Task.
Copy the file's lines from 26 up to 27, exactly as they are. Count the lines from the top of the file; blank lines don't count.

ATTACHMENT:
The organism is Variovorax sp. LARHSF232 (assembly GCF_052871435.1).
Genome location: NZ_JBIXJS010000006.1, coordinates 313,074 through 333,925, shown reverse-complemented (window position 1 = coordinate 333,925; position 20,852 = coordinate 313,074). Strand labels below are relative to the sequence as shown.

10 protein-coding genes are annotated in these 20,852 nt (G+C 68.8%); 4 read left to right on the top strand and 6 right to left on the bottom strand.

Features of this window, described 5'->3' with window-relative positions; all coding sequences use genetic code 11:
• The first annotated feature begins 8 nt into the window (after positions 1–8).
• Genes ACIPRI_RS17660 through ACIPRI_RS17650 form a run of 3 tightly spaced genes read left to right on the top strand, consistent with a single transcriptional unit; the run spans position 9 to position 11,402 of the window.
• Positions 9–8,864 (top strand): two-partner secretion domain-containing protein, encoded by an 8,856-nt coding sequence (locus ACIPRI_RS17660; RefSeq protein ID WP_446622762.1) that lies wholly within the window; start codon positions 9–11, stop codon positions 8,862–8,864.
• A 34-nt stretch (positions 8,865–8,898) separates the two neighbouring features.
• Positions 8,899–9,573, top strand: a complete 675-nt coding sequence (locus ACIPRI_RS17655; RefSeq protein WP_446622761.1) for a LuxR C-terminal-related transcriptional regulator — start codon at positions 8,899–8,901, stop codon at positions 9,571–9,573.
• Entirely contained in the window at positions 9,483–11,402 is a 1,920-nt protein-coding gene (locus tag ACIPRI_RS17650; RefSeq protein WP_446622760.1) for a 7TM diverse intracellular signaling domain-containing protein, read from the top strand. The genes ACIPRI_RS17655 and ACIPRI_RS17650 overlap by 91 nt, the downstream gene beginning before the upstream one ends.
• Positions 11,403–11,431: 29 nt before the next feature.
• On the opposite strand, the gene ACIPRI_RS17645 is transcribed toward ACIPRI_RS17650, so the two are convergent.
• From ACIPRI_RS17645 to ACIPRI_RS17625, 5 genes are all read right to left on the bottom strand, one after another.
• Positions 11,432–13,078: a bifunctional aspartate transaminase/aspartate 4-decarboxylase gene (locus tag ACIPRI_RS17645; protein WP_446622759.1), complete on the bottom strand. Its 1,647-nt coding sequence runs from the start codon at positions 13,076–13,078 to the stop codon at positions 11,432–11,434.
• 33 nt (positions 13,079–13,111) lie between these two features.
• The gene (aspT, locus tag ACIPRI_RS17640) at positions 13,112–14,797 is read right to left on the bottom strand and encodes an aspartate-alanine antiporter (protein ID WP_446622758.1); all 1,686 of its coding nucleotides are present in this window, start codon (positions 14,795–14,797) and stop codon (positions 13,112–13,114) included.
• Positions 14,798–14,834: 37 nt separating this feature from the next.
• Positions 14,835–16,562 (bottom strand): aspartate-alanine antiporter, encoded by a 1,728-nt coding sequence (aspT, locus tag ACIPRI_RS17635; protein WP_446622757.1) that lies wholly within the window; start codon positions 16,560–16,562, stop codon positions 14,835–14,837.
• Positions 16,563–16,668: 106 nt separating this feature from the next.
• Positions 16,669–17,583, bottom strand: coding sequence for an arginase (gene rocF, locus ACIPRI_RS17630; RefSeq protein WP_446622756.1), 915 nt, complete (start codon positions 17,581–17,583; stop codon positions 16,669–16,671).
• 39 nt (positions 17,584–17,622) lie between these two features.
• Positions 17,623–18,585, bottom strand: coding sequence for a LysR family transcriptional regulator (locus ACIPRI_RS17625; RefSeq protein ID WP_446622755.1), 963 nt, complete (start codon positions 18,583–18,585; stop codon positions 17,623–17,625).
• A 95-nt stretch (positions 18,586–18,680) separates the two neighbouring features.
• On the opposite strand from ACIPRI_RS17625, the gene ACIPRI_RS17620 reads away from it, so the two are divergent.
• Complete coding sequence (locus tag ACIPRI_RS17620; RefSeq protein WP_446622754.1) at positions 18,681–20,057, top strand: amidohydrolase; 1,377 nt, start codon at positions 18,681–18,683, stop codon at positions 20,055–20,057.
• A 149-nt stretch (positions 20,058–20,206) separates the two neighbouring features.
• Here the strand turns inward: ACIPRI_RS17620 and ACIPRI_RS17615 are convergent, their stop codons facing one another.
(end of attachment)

• A 149-nt stretch (positions 20,058–20,206) separates the two neighbouring features.
• Here the strand turns inward: ACIPRI_RS17620 and ACIPRI_RS17615 are convergent, their stop codons facing one another.